alternate approach to timer inaccuracy due to cached times

Denis Bilenko denis.bilenko at
Fri Oct 14 13:34:47 CEST 2011

Here's smaller example that demonstrates the issue, with just libev/C:

libev-timer$ cat main.c
#include <unistd.h>
#include "ev.h"

static void timer_callback(struct ev_loop *_loop, void *watcher, int
revents) { }

int main(int argc, char** argv) {
    struct ev_timer watcher;
    struct ev_loop * loop = ev_default_loop(0);
    ev_timer_init(&watcher, (void*)timer_callback, 10.0, 0.0);
    ev_timer_start(loop, &watcher);
    ev_run(loop, 0);
    return 0;

libev-timer$ time ./a.out

real	0m10.004s
user	0m0.000s
sys	0m0.000s

So the timer was set to fire in 10 seconds but fired in 3 seconds.

On Fri, Oct 14, 2011 at 3:59 PM, Marc Lehmann <schmorp at> wrote:
> I do think I understand you, and I do maintain this is a design shortcoming
> in gevent that is not shared by other code based on libev (or other event
> libraries).

I fail to see how it's a design shortcoming in gevent. It could be
that it's more likely to happen
in Python because there are more likely to be longer pauses of CPU
work. If you still think there's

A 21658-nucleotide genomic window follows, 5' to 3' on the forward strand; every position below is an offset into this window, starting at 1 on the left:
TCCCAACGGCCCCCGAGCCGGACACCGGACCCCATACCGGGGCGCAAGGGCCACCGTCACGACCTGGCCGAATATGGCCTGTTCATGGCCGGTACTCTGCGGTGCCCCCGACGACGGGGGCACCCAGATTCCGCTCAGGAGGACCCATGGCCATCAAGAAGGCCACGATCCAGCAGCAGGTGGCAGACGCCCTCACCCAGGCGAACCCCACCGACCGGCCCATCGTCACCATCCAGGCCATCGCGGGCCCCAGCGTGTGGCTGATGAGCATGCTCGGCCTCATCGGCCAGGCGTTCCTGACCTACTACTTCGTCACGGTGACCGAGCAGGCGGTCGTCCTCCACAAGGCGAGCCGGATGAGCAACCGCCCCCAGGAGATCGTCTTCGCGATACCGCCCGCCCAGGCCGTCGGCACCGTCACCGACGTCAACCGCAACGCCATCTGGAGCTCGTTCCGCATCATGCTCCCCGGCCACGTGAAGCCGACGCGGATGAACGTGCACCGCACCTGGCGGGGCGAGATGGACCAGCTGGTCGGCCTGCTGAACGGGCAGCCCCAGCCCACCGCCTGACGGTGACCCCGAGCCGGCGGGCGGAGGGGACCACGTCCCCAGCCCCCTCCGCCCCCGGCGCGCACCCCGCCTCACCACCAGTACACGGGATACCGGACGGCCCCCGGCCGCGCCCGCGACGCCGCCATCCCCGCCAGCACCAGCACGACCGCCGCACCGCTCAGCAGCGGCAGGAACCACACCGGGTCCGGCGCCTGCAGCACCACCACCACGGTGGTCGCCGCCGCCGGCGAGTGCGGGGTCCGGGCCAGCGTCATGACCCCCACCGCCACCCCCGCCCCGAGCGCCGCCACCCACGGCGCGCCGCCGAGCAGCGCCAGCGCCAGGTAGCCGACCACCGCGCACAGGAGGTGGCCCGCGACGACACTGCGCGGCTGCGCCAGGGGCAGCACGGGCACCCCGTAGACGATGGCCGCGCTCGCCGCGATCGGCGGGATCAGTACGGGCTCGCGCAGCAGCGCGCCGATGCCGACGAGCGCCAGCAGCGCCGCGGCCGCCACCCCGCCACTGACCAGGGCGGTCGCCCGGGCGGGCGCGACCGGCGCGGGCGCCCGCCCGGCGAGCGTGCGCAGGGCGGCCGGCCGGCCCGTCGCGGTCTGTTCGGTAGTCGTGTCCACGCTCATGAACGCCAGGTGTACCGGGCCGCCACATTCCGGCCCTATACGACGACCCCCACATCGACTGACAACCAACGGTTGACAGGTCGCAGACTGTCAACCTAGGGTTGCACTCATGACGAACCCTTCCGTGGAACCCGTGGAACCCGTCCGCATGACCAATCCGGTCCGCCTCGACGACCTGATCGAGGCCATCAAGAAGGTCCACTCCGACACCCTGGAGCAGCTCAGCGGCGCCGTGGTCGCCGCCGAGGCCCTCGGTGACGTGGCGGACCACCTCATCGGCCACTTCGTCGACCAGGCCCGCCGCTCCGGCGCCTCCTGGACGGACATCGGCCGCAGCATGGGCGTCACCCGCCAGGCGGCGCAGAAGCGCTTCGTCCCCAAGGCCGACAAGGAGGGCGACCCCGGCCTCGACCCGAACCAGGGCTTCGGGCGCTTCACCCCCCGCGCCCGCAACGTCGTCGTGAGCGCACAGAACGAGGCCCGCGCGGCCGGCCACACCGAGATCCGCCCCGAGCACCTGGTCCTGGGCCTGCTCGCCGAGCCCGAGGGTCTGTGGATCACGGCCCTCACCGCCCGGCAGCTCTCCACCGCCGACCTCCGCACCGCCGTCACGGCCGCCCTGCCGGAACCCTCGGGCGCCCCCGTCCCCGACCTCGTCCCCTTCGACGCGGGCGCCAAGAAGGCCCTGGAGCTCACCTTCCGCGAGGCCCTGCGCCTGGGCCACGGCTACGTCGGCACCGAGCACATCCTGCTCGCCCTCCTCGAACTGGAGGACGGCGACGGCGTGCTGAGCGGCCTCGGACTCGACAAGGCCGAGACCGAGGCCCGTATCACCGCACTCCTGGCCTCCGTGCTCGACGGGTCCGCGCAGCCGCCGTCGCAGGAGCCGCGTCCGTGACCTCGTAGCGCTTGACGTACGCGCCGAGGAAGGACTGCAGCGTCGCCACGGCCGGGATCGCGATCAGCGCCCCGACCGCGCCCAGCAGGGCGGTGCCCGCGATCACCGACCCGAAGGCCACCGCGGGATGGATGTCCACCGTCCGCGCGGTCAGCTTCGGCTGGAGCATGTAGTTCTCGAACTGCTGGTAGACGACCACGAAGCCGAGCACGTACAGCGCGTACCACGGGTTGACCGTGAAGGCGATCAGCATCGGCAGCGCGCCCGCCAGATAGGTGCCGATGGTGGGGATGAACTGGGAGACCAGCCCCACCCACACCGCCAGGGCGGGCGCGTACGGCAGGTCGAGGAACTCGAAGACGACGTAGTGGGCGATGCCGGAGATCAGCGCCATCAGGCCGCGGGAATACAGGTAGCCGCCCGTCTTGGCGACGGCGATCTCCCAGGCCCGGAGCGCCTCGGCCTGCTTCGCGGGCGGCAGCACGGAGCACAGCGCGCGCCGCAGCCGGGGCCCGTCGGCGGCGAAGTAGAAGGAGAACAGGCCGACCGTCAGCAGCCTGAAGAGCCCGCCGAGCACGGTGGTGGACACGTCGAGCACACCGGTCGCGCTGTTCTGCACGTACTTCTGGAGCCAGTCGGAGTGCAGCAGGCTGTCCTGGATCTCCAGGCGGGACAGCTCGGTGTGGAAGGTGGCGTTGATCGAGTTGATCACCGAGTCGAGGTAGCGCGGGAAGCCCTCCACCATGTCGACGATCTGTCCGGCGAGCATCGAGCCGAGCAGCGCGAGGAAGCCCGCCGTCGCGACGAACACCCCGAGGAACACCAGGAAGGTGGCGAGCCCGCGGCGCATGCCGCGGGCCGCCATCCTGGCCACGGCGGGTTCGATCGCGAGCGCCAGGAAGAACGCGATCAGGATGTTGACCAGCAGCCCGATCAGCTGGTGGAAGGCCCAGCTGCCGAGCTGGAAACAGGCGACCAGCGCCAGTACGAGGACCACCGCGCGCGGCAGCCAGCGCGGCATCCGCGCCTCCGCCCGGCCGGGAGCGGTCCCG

more than that, I'd like to hear it.

Here's how the problem manifests itself in gevent:
time.sleep(7)  # system call sleep
gevent.sleep(10)  # this uses ev_timer to wake up the coroutine. it
sleeps for 3 seconds instead.

Your Perl's Coro library probably has sleep() function that uses
ev_timer as well? If that's the case,
it's susceptible to this issue the same way.

I think it would be better for libev is to use future timestamp
instead of past timestamp.
I think it would be better because timeouts firing later than
specified are usually not fatal for the application while timeouts
firing earlier usually are.

Are there any good reasons to prefer the past timestamp instead of the
future one?

Shaun, your patch does not seem to work for me with the above program
- the callback is not called at all if the patch is applied.

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